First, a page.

Syncom. Anik A. SBS 3. DBS-1.
DIRECTV-4S. Though they may read like alphabet soup, these are the names of
satellites that have changed the world of communications. All were designed
and built by the Boeing Satellite Systems (BSS) subsidiary of Boeing Space
and Communications, a unit of The Boeing Company (NYSE: BA). And with the
November 26 launch of DIRECTV-4S, BSS has built and delivered 200 commercial
spacecraft for a roster of customers that spans the globe.

“Boeing Satellite Systems takes great pride in its unmatched heritage of
innovation that began nearly 40 years ago and continues with Monday’s launch
of our 200th commercial satellite, DIRECTV-4S,” said Randy Brinkley,
president of Boeing Satellite Systems. “Starting with the 1963 launch of
Syncom, Boeing has continuously provided spacecraft that have defined the
state-of-the-art in satellite communications. And as we celebrate our
accomplishments, we also offer our thanks to DIRECTV and all our other
customers all over the world, many of whom have returned again and again to
purchase Boeing-built satellites.”

More than 40 customers in 18 countries have purchased satellites built by
the heritage Hughes Space and Communications, now Boeing Satellite Systems,
and the Boeing 601 holds the distinction of being the most purchased model
in the world. More than 80 have been ordered to date.

Some of the “firsts” achieved by Boeing Satellite Systems include the
following:

  • July 1963: Syncom, the world’s first geosynchronous communications satellite
  • November 1972: Anik A, the world’s first national domestic satellite
  • November 1982: SBS 3, the first commercial satellite orbited by the Space
    Shuttle

  • June 1994: DBS-1, the first U.S. digital direct broadcast satellite (DBS)
    system

  • November 2001: DIRECTV-4S, the first DBS spacecraft using spot beams to
    deliver unique programming to individual U.S. television markets.
    Syncom: The launch of Syncom began a communications revolution. Scientists
    working for Hughes Aircraft Company – later known as Hughes Space and
    Communications Company and now Boeing Satellite Systems – proved the concept
    that a satellite in Earth-synchronous orbit could communicate directly and
    continuously with any ground station in its line of sight, using fixed
    antennas. This opened the door to instant global communications.

Anik A: November 1972 brought the first of a series of geosynchronous
communications satellites the company developed for individual nations to
use within their territorial boundaries. Three Anik A satellites were built
for Telesat Canada. Anik A became the world’s first national domestic
satellite and also showcased a new antenna technology – the shaped beam.
Earlier communications satellites broadcast their signals to the entire
globe, including oceans and landmasses incapable of using the signal. But
the signal beam on Anik A was shaped only to cover Canada, the second
largest country in the world.

SBS 3: An early version of the Boeing 376 design, SBS 3 entered the history
books on November 11, 1982, when it became the first commercial satellite to
be placed in space by NASA’s Space Shuttle during its premier commercial
flight. The satellite was one of a series the company built for Satellite
Business Systems that were jointly owned by subsidiaries of IBM, Comsat
General Corporation, and Aetna Life and Casualty. The satellites were
designed to provide private business communication services to large U.S.
companies.

DBS-1: The June 1994 launch of DIRECTV® service began the digital television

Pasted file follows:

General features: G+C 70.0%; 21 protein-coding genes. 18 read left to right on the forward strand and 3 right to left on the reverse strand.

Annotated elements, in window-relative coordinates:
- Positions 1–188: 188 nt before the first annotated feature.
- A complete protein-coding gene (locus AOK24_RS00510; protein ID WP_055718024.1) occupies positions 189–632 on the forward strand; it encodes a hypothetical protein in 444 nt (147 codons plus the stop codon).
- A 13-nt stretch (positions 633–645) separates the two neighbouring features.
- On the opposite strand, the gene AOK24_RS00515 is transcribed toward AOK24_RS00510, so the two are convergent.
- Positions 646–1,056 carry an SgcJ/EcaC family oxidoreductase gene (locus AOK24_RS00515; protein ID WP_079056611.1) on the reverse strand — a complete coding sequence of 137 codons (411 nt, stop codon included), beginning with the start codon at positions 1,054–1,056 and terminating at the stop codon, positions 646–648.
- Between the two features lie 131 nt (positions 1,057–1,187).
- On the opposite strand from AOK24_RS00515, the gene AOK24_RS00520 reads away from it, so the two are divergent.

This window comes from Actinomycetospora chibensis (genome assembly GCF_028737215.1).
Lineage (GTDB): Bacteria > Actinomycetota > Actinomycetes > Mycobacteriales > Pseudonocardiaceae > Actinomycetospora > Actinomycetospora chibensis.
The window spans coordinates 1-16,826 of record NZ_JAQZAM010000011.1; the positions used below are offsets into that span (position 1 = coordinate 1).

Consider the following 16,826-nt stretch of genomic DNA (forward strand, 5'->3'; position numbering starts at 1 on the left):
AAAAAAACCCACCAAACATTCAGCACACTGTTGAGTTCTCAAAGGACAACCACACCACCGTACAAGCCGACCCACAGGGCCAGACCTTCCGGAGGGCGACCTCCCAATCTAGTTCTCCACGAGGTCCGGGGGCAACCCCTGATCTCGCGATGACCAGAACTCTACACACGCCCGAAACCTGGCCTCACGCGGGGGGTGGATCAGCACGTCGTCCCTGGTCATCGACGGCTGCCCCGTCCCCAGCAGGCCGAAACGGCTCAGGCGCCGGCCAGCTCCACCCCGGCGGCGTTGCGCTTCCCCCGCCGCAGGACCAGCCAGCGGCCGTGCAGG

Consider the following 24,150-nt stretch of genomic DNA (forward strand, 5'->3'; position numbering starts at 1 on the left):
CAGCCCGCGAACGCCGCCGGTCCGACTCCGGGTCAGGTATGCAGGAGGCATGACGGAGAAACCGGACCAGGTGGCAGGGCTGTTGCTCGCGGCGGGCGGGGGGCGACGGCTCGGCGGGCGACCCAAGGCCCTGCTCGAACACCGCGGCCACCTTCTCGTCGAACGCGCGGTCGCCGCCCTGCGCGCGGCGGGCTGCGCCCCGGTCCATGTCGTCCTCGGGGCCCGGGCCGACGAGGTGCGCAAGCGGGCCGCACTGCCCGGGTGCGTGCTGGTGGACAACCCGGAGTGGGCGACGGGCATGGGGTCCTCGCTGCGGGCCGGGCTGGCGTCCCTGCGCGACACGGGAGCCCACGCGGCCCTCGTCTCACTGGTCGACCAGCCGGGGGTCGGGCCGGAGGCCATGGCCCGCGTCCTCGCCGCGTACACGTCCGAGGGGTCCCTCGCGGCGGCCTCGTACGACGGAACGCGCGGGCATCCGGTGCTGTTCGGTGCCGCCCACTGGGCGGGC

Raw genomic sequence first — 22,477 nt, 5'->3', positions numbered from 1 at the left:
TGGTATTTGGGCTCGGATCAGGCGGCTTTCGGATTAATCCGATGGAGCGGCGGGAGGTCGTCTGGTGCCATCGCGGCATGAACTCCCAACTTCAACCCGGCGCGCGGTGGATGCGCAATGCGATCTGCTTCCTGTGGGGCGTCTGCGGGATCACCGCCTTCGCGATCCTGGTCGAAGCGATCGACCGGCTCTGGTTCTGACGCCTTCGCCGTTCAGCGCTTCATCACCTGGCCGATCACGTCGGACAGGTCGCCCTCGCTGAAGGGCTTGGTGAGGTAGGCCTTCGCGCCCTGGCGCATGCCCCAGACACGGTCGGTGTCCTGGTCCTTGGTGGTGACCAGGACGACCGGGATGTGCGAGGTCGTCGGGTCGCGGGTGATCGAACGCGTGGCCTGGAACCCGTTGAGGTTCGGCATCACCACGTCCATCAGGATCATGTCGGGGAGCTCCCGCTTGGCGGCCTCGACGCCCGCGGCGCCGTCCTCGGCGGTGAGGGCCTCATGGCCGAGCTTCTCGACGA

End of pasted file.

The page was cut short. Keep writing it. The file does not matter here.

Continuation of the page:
revolution in the United States. A trio of Boeing 601 spacecraft originally
known as DBS 1, 2, and 3 (now called DIRECTV-1, DIRECTV-2 and DIRECTV-3)
made up the initial space segment of DIRECTV, the country’s first digital
direct-broadcast satellite television service using high-power satellites to
transmit hundreds of channels of programming to subscribers via small (18-in
ch) receiving dishes.

DIRECTV-4S: More than seven years and nearly 10 million subscribers after
its service launch, the DIRECTV satellite fleet will soon include its first
spot beam spacecraft, DIRECTV-4S. The Boeing 601HP satellite will
dramatically expand the DIRECTV channel capacity through the use of spot
beams that reuse frequencies in highly focused beams aimed directly at the
major television markets where DIRECTV delivers the signals of local network
affiliates.

Boeing Satellite Systems’ 200 satellites include numerous other firsts in a
string of technology achievements. These included being first to market with
such breakthroughs as multi-junction gallium arsenide solar cells and ion
propulsion as well as microprocessors that give spacecraft large-scale
digital signal processors more power than thousands of earth-bound
computers.

In all, spacecraft built by Boeing Satellite Systems have provided more than
1,400 years of cumulative on-orbit service to customers worldwide. Today
Boeing Satellite Systems continues to hold the largest share of the
satellite market, with a backlog of 39 satellites valued at more than $4.2
billion.

Boeing Space and Communications is the world’s leading manufacturer of
commercial communications satellites, and is also a major provider of space
systems, satellites, and payloads for national defense, science and
environmental applications.

The Boeing Company is the largest aerospace company in the world and the
United States’ leading exporter. It is NASA’s largest contractor and the
largest manufacturer of commercial jetliners and military aircraft. The
company’s capabilities in aerospace also include rotorcraft, electronic and
defense systems, missiles, rocket engines, launch vehicles, satellites, and
advanced information and communication systems. The company has an extensive
global reach with customers in 145 countries.

Media contacts:

Diana Ball, 310-662-7473 diana.ball@boeing.com

Anne Eisele, 562-797-1022 anne.f.eisele@boeing.com